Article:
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Guess who is coming to dinner is always the question at the Kittredge’s, as the wealthy New York family meets their guest Paul. SIX DEGREES OF SEPARATION is part of American slang, but was first a smart play based on a New York Times article about a real life con man who swindled wealthy New Yorkers. John Guare’s 1990 Tony Award nominated play was also a Pulitzer Prize nomination for drama. SIX DEGREES OF SEPARATION is now on stage at Custom Made Theatre Company through June 18th. Director Stuart Bousel has assembled an excellent 13 member cast to perform this well written gem. It’s a fascinating intriguing topic that also draws from a theory first proposed in 1929 by Hungarian author, Frigyes Kanthy, that everyone in the world can be connected to anyone else by at most six relationships.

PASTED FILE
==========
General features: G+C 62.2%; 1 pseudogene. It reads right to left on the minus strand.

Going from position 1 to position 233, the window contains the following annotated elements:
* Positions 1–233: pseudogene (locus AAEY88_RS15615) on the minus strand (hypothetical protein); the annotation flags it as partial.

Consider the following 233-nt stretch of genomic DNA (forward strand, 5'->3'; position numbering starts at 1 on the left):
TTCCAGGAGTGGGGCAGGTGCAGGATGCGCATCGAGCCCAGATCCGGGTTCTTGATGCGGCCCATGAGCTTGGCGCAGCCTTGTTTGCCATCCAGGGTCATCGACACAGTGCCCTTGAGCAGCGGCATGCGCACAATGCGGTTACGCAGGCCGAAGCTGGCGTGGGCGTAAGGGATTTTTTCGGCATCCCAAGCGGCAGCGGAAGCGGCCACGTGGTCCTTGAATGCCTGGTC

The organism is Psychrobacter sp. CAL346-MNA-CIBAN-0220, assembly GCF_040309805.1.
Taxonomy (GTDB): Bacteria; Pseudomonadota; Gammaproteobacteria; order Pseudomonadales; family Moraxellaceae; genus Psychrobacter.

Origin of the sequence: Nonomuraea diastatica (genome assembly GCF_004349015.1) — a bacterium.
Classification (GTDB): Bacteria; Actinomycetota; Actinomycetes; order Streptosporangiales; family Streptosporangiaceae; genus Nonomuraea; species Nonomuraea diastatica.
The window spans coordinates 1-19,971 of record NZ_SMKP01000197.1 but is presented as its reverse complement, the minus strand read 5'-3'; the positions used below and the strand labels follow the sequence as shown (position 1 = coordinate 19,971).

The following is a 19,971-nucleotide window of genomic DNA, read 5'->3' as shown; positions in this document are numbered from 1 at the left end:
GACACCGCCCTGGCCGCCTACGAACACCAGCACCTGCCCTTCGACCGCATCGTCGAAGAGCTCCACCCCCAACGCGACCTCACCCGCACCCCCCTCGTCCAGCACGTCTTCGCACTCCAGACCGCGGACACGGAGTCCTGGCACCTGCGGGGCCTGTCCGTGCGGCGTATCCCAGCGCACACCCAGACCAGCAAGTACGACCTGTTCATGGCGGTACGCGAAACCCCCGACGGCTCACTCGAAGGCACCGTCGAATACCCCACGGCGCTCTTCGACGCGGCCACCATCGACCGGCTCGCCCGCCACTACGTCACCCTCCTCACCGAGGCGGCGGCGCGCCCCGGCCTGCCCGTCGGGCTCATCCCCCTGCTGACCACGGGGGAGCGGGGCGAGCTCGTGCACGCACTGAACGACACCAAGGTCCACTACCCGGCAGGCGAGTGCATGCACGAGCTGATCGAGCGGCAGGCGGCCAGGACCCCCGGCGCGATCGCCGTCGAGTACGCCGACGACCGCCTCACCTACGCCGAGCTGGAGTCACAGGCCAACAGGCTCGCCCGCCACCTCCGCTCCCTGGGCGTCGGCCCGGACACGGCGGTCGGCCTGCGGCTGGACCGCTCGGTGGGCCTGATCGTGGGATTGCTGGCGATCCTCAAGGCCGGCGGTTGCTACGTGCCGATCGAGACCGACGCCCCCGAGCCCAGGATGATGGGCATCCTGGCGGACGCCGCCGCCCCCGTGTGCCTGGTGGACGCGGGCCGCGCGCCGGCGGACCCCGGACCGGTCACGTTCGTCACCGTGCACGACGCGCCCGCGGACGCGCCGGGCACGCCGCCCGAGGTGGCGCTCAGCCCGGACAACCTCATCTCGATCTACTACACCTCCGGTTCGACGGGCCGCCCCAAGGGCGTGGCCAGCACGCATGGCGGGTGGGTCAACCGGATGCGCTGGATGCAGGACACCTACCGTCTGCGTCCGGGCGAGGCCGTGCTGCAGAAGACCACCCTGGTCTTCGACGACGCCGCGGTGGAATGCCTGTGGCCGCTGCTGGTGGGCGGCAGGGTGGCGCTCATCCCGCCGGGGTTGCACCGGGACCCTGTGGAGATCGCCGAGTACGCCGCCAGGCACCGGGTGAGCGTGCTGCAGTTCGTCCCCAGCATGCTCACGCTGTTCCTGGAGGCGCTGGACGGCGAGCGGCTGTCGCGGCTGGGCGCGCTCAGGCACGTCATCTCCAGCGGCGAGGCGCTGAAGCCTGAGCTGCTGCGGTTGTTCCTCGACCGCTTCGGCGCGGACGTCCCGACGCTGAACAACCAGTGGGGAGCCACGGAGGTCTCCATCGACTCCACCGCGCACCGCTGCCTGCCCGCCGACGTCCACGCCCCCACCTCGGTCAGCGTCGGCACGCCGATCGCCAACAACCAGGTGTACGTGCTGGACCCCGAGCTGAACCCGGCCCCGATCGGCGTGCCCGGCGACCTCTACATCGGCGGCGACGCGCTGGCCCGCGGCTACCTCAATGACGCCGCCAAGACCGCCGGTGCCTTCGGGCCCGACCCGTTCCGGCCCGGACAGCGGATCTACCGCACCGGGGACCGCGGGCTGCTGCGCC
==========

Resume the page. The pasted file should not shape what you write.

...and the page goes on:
Guare’s script was made into a 1993 feature film starring Will Smith, Stockard Channing, Donald Sutherland and Ian McKellen. The play’s deeper message has more to do with the social values and barriers that keep us rich and poor, and in our own race corner and not connecting with others and ourselves. As the young black man enters this wealthy family's life, Paul convinces the New York couple he is connected with them as he knows their names and “He knew our children’s names”. The wonderful Genevieve Perdue, and elegant Matt Weimer, play Ouisa and Flan Kittredge who are told by Paul that he is a classmate of their children at Harvard. He tells them that he’s in town awaiting the arrival of his dad, the famous actor Sidney Poitier, who is directing the film version of Cats. Local favorite Khary Moye is very convincing as the intruder Paul, he brings a sweet charm to the role and anyone would want to invite him to stay. He is an expert in communication and winning over his prey. Paul soon convinces the two that they can have roles as extras in his father's film. Right now, though, Paul is strapped for cash and smoothly persuades the Kittredges to lend him a bit until his famous dad arrives.